But there is an option - you can change from your plastic nasty sponge to something like this - a coconut scourer. These will cost you around $4 each BUT:
They last - we have been using ours for 3 months, and at this rate we will use 2-3 this year which will cost about $12. They dry COMPLETELY and don't hold bacteria. When you're done, you can toss them in your compost and the world doesn't pay a price for you cleaning your kitchen.
Turn your old garments into new clothes! H&M has installed a recycling machine called "Looop" in Stockholm, Sweden. The shipping container-sized machine cleans the fabric, breaks it down into fibers and spins it into yarn again. The process takes about 5 hours and uses no water or chemicals. Do you know that H&M in Australia also accepts all old clothing including bed linen and clothes not bought at H&M?
New arrival in some stores
Shopping trolleys made in Australia from 100% recycled Australian plastic.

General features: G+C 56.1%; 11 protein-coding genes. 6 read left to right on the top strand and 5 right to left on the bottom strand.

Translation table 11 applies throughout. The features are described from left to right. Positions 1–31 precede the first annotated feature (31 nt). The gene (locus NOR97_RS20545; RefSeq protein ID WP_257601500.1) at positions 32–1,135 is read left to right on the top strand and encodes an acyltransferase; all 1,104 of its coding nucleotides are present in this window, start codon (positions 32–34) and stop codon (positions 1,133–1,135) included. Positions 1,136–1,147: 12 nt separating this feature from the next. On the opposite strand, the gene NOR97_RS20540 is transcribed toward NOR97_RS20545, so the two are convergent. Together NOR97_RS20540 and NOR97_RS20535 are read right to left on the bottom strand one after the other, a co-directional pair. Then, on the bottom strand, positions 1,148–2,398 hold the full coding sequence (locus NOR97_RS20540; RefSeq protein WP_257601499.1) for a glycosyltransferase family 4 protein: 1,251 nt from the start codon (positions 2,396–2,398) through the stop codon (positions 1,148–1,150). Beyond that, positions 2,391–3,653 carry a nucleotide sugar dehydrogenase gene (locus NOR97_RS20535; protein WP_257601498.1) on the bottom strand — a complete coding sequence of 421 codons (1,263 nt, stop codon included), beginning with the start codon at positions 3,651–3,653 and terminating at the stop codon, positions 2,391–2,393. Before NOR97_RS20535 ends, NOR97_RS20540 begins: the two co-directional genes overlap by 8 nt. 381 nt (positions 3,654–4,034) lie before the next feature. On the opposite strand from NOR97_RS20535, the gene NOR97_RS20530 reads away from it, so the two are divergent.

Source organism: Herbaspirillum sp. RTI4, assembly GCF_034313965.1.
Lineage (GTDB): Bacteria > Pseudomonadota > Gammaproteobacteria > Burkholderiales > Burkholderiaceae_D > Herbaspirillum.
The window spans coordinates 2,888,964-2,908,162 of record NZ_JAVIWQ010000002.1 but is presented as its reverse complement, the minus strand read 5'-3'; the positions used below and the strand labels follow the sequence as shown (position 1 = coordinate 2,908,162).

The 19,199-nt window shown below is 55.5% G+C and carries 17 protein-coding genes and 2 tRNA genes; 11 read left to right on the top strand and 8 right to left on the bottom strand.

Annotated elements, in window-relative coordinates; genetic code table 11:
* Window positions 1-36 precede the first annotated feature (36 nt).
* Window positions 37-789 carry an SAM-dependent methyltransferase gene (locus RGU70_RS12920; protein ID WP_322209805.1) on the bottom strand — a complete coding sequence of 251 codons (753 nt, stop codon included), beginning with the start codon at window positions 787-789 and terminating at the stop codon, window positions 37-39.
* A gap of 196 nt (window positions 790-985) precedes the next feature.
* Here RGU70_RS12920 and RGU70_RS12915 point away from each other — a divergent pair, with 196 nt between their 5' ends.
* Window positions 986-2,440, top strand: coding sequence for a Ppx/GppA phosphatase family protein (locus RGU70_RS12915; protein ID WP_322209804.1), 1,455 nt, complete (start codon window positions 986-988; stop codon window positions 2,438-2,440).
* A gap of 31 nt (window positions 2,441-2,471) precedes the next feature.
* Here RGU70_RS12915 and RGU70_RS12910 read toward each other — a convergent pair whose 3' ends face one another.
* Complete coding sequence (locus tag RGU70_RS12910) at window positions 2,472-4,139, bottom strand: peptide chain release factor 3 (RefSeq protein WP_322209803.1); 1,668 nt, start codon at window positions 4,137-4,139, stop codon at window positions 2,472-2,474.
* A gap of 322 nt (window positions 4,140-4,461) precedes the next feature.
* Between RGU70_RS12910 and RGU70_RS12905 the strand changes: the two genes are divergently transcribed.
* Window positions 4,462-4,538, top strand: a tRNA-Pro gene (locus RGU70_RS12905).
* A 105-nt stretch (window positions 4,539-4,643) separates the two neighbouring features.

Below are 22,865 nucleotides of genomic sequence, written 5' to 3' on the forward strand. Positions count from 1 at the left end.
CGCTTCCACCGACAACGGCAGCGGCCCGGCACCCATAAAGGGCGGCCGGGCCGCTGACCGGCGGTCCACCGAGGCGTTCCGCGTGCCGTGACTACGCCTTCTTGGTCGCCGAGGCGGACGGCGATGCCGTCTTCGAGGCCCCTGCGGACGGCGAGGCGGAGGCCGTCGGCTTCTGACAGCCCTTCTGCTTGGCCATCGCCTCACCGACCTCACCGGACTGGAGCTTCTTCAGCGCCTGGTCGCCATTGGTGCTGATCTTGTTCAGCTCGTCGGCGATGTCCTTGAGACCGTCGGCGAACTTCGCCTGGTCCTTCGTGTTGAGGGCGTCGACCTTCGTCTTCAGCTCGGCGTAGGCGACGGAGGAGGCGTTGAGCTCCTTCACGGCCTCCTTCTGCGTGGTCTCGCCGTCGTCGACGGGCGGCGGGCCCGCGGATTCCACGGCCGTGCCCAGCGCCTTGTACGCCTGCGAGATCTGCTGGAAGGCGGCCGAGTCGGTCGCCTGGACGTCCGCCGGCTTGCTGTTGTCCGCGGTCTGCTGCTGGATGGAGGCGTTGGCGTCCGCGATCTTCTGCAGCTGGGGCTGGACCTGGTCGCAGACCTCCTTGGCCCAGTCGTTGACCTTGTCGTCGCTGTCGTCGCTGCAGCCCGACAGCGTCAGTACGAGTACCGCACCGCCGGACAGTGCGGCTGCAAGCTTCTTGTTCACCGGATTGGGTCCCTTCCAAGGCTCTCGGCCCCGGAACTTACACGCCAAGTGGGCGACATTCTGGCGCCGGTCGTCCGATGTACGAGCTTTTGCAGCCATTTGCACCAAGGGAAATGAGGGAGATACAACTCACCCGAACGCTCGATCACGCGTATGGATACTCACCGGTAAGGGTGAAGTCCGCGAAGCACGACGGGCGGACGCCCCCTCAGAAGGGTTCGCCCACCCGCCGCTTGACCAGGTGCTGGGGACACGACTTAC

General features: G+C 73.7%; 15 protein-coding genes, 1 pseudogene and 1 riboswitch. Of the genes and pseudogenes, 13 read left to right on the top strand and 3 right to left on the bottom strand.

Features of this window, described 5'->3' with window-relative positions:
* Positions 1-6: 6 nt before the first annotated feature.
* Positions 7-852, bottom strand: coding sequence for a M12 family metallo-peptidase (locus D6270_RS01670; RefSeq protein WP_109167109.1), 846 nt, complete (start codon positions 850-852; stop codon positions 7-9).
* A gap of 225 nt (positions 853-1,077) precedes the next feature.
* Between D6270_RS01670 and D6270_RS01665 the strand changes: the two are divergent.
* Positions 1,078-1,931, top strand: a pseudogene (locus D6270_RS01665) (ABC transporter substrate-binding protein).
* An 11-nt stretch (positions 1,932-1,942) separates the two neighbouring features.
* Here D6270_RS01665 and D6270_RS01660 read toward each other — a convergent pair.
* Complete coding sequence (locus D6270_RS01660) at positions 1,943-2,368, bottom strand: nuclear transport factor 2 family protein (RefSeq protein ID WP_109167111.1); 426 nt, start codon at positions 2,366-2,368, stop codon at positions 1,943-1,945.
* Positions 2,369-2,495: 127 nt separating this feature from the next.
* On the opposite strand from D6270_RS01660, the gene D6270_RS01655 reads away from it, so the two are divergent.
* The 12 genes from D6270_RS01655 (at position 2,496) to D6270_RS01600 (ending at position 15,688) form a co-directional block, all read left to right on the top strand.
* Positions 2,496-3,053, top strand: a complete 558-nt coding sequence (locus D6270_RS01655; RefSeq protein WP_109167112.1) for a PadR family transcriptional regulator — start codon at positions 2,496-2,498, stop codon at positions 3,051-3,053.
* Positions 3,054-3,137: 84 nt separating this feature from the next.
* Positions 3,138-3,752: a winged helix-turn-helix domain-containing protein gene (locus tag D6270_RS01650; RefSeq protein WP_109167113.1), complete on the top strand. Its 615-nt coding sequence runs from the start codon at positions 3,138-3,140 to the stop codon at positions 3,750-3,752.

Not only are the hybrid shopping trolleys better for the environment and local economy, they're lightweight and look great. They large trolleys are made from 152 recylced milk bottles and are perfect for big shops. The smaller trolleys are made from 66 bottles for when you just need a few things! For more information on these trolleys visit https://www.supercart.com.au/
Make up removal pads and wipes - Beautifully soft and effective but a fast way to generate loads of waste and there is an alternative.....
First up, many of those wipes and some pads are blended with materials like rayon to give them strength. Rayon is a synthetic fibre and is classed as a plastic.